Fires can breakout for numerous reasons, and they can be difficult to predict.
Firefighters are currently battling California’s largest wildfire this year and, with a heat wave sweeping the state, concerns of further fires breaking out are growing. There have also been at least 20 homes destroyed in Texas after a wildfire spread to a residential area. And according to NBC News, wildfires have burned 5.6 million acres in the US this year alone.
Wildfires can ignite because of natural causes, and with climate change generating adverse weather such as drought and heat, as well as other factors like lightning and high winds, when the weather hits a barren patch of vegetation, it can cause a fire to breakout.
However, most fires are caused by either human intention or negligence – whether that’s arson or controlled blazes that aren’t properly extinguished. It only takes a tiny spark under the right conditions to cause big consequences.
The amount of land being affected by fires is rising year-on-year. So how can technology help?
Fire detecting technology
The Internet of Trees:
This smart technology is an early warning system which uses sensors to detect a fire, the information is then transmitted to servers which process the data and then sends out fire warning alerts.
Its powerful algorithm learns and evolves from past information, which is constantly updated. It works by having internet-connected modules placed in forests, the modules then analyse changes to temperature and humidity, and compare that information with external weather sources to determine if there is a fire or not. If a fire is detected, a message is sent to key stakeholders.
This technology uses simulation to recreate and study complex systems using mathematics, computer science and physics. It helps to assess the risks of fires before they start, and then it will further predict the path and growth of the blaze. This gives crews the opportunity to be utilised effectively and control a blaze from the best possible vantage point.
AI and camera technology:
AI and camera technology uses high-definition cameras and artificial intelligence to scan particular areas for signs of fire. By utilising several algorithms, each searching for a specific property of a wildfire, they can determine if any smoke detected is caused by fire or if it is caused by a non-heat bearing effect, such as fog.
The technology looks for smoke or changes in thermal infrared data to detect if a fire has broken out. If the data agrees that there is a fire, the system alerts the emergency services, providing them with the fires coordinates, and directions on how to get to the affected area.
These devices can be accessed remotely, allowing decisions to be made in advance of front-line firefighters being deployed, giving them the best possible chance to reach key areas of a blaze before it spreads further.
Data-driven mapping software:
This software inputs data gathered from the moisture levels of soil and vegetation to provide a visual map showing potential problem areas. This gives researchers a better chance to predict whether a fire will break out.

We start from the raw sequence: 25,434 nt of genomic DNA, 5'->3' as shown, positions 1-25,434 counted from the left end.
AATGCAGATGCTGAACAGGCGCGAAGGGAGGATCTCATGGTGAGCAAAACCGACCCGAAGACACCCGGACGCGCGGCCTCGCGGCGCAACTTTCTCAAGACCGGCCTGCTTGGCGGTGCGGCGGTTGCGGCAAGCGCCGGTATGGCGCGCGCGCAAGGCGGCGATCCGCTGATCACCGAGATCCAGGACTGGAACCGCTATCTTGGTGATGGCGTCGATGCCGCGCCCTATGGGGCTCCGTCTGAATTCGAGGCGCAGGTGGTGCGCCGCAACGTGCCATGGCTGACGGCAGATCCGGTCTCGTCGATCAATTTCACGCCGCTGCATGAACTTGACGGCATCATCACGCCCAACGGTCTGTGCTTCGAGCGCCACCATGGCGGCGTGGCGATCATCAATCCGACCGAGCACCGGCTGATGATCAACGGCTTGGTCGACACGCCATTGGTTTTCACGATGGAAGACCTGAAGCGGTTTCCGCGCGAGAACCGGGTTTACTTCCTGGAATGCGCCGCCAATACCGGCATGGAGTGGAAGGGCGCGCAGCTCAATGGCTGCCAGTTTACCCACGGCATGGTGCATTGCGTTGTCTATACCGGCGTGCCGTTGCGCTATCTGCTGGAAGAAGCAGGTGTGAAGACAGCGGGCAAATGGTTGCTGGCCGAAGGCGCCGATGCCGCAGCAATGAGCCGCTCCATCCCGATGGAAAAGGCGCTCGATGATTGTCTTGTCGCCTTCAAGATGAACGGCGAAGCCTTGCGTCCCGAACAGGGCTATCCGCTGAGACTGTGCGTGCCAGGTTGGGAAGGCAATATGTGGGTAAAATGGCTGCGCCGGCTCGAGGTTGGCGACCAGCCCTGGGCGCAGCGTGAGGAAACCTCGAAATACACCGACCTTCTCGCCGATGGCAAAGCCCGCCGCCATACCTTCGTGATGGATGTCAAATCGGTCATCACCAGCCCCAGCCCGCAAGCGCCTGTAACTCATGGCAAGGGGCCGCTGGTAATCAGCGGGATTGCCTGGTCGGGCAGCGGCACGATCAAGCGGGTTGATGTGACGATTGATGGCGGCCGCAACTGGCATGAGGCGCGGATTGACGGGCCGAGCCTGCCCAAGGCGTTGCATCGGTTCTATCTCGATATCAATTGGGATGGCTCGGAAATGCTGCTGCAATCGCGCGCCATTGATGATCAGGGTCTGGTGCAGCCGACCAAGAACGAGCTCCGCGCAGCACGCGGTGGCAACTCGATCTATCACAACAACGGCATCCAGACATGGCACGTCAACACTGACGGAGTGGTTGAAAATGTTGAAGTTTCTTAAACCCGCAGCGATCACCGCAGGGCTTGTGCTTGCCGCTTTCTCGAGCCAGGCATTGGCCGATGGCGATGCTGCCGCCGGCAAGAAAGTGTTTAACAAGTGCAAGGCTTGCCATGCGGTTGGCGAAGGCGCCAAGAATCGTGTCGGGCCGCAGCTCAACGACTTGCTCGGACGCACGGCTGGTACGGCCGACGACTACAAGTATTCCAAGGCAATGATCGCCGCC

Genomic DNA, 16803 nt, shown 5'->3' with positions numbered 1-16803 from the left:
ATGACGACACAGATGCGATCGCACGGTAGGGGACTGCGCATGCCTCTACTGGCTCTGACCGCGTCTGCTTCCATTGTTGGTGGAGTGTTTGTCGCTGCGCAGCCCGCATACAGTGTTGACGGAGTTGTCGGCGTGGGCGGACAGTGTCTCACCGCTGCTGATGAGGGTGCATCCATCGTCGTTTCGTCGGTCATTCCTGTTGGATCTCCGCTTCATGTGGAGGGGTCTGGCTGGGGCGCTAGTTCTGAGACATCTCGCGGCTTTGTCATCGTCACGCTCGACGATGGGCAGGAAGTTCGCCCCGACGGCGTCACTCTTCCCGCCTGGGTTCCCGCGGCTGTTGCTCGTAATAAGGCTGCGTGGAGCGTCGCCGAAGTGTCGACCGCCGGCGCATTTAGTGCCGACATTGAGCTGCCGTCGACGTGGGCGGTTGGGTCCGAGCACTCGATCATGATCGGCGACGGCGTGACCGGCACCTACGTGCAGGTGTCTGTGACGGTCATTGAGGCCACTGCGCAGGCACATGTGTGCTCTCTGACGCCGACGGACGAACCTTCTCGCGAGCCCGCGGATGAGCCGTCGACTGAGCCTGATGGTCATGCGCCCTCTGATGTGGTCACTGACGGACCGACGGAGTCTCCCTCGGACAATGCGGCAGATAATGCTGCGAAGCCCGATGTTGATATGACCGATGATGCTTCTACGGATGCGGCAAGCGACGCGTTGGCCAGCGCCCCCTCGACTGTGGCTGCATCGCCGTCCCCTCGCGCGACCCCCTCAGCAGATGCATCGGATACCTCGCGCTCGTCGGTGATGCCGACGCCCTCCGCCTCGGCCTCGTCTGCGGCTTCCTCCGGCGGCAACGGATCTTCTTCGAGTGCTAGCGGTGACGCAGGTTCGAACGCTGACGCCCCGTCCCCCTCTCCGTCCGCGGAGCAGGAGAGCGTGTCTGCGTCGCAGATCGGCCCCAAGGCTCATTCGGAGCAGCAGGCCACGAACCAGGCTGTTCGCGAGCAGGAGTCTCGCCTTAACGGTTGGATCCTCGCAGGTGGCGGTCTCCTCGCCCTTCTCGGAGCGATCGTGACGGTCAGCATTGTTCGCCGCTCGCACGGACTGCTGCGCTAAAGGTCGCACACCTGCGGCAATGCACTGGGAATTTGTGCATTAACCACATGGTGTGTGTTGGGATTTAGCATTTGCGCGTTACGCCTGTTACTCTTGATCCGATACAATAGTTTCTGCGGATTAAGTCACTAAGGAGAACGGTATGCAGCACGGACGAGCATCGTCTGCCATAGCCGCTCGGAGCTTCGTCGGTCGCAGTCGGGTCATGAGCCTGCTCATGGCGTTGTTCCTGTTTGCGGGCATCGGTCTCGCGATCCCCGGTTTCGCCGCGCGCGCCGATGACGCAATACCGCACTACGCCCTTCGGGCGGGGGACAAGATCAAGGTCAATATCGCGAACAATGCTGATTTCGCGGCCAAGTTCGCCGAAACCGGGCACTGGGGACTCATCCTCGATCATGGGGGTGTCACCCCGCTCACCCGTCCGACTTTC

Algorithms can detect the probability of fires breaking out in certain areas by not only analysing moisture content and vegetation, but also by collecting meteorological data. Once the algorithm has assessed the likelihood of a fire, researchers and strategists are then alerted.
Other available data includes fire danger rating mapping, which uses past weather data to predict future behaviour.
Range mapping is used to evaluate a fire using sensing data. It enables emergency services to make decisions on whether to evacuate an area, and it identifies any possible damage that the fire will cause – helping to inform on the best way to mitigate damage.
This technology uses real-time interface software, utilising artificial intelligence to predict the path of a fire within minutes, helping crews to decide on the best course of action to prevent further spreading.
It uses deep learning to make connections between infrared data, satellite maps, real-time weather information and other data to predict where the fire might spread. The software can also learn from past mistakes, and it is able to evolve in real-time with each piece of new data it collects.
Drones fly over a blaze and are especially useful at night where they can use heat imaging to map the fire’s boundaries and hot spots. Their satellite technology can also help plot the course of smoke and ash.
Drone and satellite imagery technology not only gives first-responders the information they need to fight fires, it also helps researchers utilise the tools they need to better predict and prevent fires in the future.
One of the reasons fires become so uncontrollable is because they are usually spotted when a person notices the smoke or flames. And by then hours, if not days, could have passed, meaning the teams on the ground are at a disadvantage before they’ve even started.
According to the World Health Organisation (WHO) wildfires have affected approx. 28,193 people worldwide a year. The World Wildlife Federation (WWF) claim there are 340,000 premature deaths every year as a result of respiratory and cardiovascular issues attributed to wildfire smoke. Hopefully, in the future, the technology will be in a position to stop a fire before it has even started.